Many of the world’s biggest companies are setting themselves ambitious emissions reduction and clean energy targets despite faltering policy in their respective countries, according to a report by Calvert Investments, Ceres and WWF.
The study, called Power Forward: Why the World’s Largest Companies are Investing in Renewable Energy, analyses publicly disclosed reports from companies in both the Fortune and Global 100 rankings, as well as taking data from interviews with a number of top executives.
It finds that 96 of the 173 firms that appear on the lists (some appear on both) have greenhouse gas reduction objectives in place. Meanwhile, 23 have renewable energy targets, which some are using to combat rising emissions.
“The companies that are boldly setting either greenhouse gas or renewable energy goals and making progress on those commitments are demonstrating the business case and real leadership on climate change”, said Marty Spitzer, WWF’s director of US climate policy.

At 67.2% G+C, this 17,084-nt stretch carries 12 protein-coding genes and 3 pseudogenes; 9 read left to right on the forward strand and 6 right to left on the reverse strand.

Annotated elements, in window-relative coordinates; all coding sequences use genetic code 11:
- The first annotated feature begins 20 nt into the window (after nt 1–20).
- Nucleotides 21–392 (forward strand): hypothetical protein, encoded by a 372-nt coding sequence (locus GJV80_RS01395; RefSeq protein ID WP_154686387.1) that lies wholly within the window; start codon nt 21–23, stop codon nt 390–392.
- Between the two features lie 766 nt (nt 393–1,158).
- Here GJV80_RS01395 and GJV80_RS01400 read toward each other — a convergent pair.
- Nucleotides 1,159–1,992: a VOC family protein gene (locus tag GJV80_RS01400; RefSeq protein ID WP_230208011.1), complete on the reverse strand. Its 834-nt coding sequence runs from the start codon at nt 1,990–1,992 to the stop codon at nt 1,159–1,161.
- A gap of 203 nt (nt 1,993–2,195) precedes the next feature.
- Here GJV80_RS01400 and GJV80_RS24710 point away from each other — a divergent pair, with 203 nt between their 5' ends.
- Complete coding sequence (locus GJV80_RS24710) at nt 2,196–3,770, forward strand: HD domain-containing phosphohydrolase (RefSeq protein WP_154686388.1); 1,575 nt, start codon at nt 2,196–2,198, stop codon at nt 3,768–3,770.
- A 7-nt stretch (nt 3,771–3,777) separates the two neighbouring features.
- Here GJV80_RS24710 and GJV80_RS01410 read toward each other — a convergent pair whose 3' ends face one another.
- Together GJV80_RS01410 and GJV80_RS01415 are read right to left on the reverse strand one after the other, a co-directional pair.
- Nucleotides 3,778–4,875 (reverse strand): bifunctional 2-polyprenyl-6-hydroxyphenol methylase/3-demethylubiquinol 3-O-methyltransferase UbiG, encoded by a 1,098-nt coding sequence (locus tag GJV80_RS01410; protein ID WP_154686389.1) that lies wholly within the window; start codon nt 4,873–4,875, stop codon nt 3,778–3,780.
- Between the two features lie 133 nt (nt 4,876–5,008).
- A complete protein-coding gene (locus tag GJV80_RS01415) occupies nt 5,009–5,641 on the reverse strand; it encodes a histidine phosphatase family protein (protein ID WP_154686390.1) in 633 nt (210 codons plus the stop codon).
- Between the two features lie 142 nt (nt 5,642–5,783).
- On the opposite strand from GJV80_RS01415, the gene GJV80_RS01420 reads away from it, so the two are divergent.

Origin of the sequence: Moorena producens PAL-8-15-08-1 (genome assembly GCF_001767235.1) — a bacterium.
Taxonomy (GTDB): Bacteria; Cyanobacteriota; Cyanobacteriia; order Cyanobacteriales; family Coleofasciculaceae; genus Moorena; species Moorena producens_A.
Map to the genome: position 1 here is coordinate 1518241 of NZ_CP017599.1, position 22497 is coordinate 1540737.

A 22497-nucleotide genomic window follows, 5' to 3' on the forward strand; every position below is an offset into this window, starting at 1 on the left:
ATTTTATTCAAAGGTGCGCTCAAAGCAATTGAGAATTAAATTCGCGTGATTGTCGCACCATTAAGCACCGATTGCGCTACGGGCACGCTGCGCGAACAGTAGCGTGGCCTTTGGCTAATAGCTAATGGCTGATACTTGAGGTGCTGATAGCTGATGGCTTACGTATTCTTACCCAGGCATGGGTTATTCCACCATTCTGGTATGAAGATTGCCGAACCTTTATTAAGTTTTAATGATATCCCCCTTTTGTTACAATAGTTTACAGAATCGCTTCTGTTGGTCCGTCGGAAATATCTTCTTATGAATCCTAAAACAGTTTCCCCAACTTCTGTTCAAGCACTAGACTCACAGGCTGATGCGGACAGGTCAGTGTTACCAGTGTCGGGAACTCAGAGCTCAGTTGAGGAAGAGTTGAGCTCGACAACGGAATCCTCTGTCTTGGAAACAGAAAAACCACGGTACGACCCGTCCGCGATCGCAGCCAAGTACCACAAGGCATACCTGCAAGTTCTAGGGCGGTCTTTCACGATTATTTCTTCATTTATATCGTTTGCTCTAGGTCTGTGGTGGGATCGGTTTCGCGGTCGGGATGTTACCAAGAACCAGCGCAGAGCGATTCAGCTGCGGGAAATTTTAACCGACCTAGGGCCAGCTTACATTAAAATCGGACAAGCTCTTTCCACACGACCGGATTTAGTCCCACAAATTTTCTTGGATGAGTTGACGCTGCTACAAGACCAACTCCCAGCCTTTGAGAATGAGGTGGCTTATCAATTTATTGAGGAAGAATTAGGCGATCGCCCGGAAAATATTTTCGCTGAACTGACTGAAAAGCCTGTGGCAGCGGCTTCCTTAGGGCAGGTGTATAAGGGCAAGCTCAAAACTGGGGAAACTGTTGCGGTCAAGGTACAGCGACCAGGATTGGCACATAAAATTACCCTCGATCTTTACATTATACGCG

“And, in the process, these companies are changing the game – driving significant renewable energy investment globally and pressing for the right policy and market conditions that will allow companies to do even more.”
The Fortune 100 ranks US companies by their gross revenue while the Global 100 is an independent rundown of the most sustainability-minded firms in the world.
Organisations such as General Motors, HP and Walmart are among those that have implemented ambitious renewable energy or emissions reduction targets.
The report found that the telecommunications and materials sectors in the Fortune 100 were the most forward-thinking in terms of sustainability objectives, with, respectively, 67% and 100% of firms analysed having both clean energy and greenhouse gas targets in place. Worryingly, though, 82% of energy firms displayed neither goal.
Meanwhile in the Global 100 ranking, 80% of utilities boasted targets for both areas.
“The world’s largest companies are expanding their use of renewable energy because it makes good business sense – they see the value in diversifying their energy supply, mitigating fuel cost risk, cutting their energy-related emissions, and, in some cases, providing a physical asset with real value for the enterprise”, said Calvert’s Senior Vice President for Sustainability Research and Policy, Bennett Freeman.
“We strongly encourage all companies to set renewable energy targets and disclose these commitments, which we believe will help companies—and those who invest in them—address clear risks and seize concrete opportunities.”
The report comes after a Carbon Disclosure Project study in September found that an increasing number of global boardrooms were incorporating the dangers of climate change into their business strategy.